Briefing in brief: WH counters GOP attacks on planned SCOTUS pick
White House press secretary Jen Psaki fielded questions on Thursday largely focused on the looming vacancy on the Supreme Court, as well as the ongoing tensions between Russia and Ukraine.
Here’s the White House briefing — in brief.
Countering GOP attacks on Biden’s SCOTUS pick
Psaki sought to undercut some attacks already being levied by Republican lawmakers and conservatives about Biden’s potential court pick, targeting those who have alleged the nominee would be a leftist or a rubber-stamp without so much as a shortlist of names being released.
“We have not mentioned a single name. We have not put out a list. The president made very, very clear he has not made a selection,” Psaki said. “If anyone is saying they plan to characterize whoever he nominates after thorough consideration with both parties as ‘radical’ before they knew literally anything about who she is, they just obliterated their own credibility.”
Psaki later was asked about comments from some conservatives, like Sen. Josh Hawley (R-Mo.), that Biden’s pledge to nominate a Black woman amounted to an affirmative action selection.
She pushed back on the idea, noting former President Reagan had nominated the first woman to serve on the court in Sandra Day O’Connor and said doing so symbolized “the richness of opportunity that still abides in America” for individuals of any age, sex, or race.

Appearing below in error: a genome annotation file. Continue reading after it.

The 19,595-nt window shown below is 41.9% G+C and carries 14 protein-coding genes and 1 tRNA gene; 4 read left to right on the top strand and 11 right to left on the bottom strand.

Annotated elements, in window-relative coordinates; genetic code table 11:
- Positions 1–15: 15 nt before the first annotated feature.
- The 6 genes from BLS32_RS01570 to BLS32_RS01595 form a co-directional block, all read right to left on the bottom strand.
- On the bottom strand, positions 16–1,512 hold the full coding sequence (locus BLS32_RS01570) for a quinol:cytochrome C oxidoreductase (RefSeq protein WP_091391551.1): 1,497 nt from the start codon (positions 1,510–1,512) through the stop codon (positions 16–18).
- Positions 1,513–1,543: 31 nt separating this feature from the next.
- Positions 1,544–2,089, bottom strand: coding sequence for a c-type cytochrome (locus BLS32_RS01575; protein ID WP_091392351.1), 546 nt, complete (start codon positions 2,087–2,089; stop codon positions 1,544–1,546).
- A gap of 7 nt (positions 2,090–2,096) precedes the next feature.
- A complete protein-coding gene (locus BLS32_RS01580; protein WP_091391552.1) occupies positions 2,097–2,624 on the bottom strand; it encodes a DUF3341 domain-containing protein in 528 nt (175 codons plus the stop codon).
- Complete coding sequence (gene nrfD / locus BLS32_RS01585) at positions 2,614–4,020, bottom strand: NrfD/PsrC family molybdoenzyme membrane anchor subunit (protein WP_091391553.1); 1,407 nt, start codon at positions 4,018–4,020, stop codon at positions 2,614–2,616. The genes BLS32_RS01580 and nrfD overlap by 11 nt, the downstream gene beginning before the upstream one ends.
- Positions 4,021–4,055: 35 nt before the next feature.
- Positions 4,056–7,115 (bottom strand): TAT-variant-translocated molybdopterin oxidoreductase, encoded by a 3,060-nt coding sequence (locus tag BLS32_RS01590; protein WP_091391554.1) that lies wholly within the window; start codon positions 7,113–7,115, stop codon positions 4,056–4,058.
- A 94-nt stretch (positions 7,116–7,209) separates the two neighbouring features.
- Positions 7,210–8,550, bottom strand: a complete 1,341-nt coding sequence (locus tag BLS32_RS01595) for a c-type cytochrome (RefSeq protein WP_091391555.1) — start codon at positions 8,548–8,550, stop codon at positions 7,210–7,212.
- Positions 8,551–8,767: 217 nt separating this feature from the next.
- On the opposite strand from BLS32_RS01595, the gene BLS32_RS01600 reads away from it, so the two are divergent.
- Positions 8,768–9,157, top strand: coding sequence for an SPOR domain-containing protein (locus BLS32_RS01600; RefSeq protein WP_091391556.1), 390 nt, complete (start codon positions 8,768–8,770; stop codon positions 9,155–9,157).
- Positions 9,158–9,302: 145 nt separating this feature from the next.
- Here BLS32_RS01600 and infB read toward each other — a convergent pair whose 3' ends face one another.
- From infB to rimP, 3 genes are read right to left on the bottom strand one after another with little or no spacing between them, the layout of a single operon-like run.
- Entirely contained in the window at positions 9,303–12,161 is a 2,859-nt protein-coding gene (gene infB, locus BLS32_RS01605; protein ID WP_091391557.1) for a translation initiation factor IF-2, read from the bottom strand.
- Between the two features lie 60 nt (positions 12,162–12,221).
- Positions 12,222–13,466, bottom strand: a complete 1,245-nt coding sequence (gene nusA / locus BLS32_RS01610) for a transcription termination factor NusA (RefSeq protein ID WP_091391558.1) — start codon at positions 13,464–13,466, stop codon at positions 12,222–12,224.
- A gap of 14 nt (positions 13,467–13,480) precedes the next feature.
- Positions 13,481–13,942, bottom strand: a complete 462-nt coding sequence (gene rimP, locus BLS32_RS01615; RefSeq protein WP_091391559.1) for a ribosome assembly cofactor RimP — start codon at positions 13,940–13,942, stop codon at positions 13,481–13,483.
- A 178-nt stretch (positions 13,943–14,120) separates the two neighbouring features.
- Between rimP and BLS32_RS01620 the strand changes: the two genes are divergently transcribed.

Outside expertise expected for SCOTUS confirmation
Much of Thursday’s briefing focused on how President Biden intends to fill the vacancy created by Justice Stephen Breyer’s planned retirement from the Supreme Court, which he made official earlier in the day.
Biden said in prepared remarks he would nominate a Black woman, the first ever to be tapped to serve on the nation’s highest court, and he planned to announce his choice by the end of February.
Psaki offered a few additional details for how the White House will gear up for the confirmation process, which could be rocky in a 50-50 Senate.
Psaki said the confirmation efforts will be led by a team made up of White House chief of staff Ron Klain, White House counsel Dana Remus, senior adviser Cedric Richmond, legislative affairs director Louisa Terrell and senior counsel Paige Herwig but also other experts from outside the administration.
“As has been standard in the past, we would anticipate bringing in additional expertise from the outside to advise during the confirmation process,” Psaki said. “We would expect to have that team in place prior to a selection, but that is not finalized at this point.”
Biden to chat with Zelensky
Biden is scheduled to speak Thursday afternoon with Ukrainian President Volodymyr Zelensky, the latest conversation between the two leaders amid ongoing concerns about Russian aggression toward Ukraine.
Psaki described it as “more of a check-in call” than one with a particular agenda. She noted Biden has been in regular contact with the Ukrainian leader in recent weeks.
The call comes amid heightened concerns that Russia is poised to launch an imminent offensive against Ukraine, with the Pentagon readying 8,500 troops for deployment and the State Department scaling down its embassy staff in Kyiv and raising travel warnings for the country.
Biden has been in touch with other European leaders about readying a coordinated response should Russia invade.
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